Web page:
Our next stop was to the Dota Coope in the Terrazu region, the largest coffee producing region in Costa Rica. Our trip to date had focused on small producing coffee farmers, this was the total opposite end of the scale and just as interesting! Juan was our tour guide for the Coope for the morning, where he informed us that 900 producers bring in coffee cherries for processing.
There is a micro mill for only natural processed coffee and the larger mills are used for the washed process
A current theme of questioning on the trip was how a price was set for coffee cherries vs green beans and how were each of the farmers paid for these. Fill a wooden box (cajuela -unit of measurement in Costa Rica for red cherries harvested) We were educated on Costa Rican weighing process from coffee cherry that the coffee farmer produces to the green bean that is exported throughout the world. 20 cajuelas is 1 fanaga and 1 fanaga equates to 46kg of coffee.
After this our visit to Dota we visited the Chumega family farm. Here we given an in-depth education on their anaerobic process and the African beds that they use to dry their coffee. They grow mainly red and yellow Catuai and Caturra. Finca Chumeca father Martin and son George Urena have developed their own process, called 777, involving a combination of anaerobic and aerobic fermentation. They farm only 12 hectares, and their motto is that growing coffee is 50% love and 50% passion!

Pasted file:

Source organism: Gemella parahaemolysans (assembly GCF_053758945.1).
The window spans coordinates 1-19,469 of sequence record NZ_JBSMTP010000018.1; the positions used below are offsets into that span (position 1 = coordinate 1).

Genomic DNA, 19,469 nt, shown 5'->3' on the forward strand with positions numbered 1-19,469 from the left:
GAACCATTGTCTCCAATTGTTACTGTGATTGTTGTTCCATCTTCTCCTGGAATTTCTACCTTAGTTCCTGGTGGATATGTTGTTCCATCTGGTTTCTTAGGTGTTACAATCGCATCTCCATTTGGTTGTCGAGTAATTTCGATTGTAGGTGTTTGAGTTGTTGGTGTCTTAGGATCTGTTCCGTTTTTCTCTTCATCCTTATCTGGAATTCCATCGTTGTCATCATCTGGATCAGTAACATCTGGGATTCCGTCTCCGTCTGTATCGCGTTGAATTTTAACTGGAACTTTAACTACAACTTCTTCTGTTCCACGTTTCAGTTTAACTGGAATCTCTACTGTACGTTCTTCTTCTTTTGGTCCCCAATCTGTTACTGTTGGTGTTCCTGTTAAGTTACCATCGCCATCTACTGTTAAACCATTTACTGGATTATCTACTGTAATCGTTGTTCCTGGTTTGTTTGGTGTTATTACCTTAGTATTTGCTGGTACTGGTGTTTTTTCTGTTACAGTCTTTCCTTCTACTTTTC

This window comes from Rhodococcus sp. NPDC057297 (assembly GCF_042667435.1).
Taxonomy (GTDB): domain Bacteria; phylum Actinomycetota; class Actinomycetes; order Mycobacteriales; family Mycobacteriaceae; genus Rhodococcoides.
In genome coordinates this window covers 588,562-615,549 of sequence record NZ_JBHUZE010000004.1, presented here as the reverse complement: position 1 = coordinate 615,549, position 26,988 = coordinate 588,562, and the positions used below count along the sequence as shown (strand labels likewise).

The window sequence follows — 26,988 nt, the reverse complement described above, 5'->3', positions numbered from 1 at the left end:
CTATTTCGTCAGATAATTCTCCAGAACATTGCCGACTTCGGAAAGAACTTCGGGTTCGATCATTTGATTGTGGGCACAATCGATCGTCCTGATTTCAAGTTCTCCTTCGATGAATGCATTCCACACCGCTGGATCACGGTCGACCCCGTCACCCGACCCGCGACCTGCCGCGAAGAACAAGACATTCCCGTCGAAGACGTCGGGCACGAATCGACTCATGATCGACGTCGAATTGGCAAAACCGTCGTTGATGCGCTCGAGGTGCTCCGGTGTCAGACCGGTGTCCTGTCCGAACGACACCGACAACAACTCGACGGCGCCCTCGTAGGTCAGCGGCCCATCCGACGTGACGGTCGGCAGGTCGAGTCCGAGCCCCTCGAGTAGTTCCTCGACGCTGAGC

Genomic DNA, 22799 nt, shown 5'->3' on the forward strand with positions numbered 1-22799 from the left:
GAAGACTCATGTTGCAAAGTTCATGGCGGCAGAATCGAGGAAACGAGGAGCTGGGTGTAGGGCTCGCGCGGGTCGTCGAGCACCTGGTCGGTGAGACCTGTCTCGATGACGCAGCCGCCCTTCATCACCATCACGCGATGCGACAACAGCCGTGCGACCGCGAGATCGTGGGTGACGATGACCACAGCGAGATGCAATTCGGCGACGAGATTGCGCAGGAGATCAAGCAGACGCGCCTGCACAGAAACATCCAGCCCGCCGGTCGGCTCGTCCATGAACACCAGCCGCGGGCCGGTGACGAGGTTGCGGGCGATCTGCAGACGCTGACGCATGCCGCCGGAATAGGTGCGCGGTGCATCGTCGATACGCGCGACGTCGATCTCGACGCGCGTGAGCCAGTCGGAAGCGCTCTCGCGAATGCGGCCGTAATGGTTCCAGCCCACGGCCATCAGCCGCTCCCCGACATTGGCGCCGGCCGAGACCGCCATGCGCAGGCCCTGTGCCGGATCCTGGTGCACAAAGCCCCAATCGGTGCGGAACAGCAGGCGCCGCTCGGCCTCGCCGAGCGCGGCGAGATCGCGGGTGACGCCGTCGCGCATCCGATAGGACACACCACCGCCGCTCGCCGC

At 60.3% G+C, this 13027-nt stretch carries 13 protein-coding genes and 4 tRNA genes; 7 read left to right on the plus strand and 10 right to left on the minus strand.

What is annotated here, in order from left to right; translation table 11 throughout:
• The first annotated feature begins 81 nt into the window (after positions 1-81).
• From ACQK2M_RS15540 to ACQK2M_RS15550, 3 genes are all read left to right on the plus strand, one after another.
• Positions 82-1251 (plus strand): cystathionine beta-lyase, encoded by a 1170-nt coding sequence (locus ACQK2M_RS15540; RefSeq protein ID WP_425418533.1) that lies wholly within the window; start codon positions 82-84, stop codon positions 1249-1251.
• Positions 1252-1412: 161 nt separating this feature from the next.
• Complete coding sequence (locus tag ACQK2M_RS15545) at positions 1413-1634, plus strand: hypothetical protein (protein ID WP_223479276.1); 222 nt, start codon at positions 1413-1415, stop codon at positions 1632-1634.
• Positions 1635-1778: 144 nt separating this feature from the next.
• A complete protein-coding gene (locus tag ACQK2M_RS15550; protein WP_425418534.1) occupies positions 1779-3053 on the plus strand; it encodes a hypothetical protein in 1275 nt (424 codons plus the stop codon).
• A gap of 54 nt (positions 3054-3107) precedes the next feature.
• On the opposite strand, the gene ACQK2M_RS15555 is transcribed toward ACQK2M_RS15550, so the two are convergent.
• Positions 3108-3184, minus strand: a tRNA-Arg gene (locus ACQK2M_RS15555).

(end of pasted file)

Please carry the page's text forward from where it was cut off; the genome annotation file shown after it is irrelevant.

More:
A different experimentation is happening at Facenda Tobosi in Tarrazu. This farm is only 8 years old but producing some fantastic coffees – They were Cup of Excellence winners in 2017 & 2019 – and they are now looking for the coffee which will become ‘the next Geisha’. First farmer in Costa Rica with this type of coffee. Their experimental process is to ferment anaerobically, then dry naturally followed by five hours washing in a tank. It is so new that they don’t even have a name for it yet!
We were very impressed with our visit to Los Tesoros Dry Mill in Cartago, managed by Gabriela Moranda, daughter of the founder. There was no plantation here, just milling and drying service, prepare, sort (defects etc). They handle 70% of Costa Rica’s production, preparing the coffee for export by cleaning, hulling, sorting and bagging, and also act as the warehouse for over 120 Cup of Excellence lots. They have a separate system for micro lots, which was another theme throughout our week as Costa Rica has 174 micro mills, a really important part of the coffee sector, ensuring that quality is maintained and improved.
To conclude our trip, we visited SACR for a presentation and a cupping session. We heard presentations from Noelia Villalobos, the Executive Director there, and Max Gurdian of Volcafe, before cupping 40 coffees, some of whose producers had come down to join us. We had some of the coffee farmers that we met during the week join us and present their coffee to us. There was a great mix and generated a lot of debate and positive feedback. All 40 were an example of Cost Rican coffee at its best.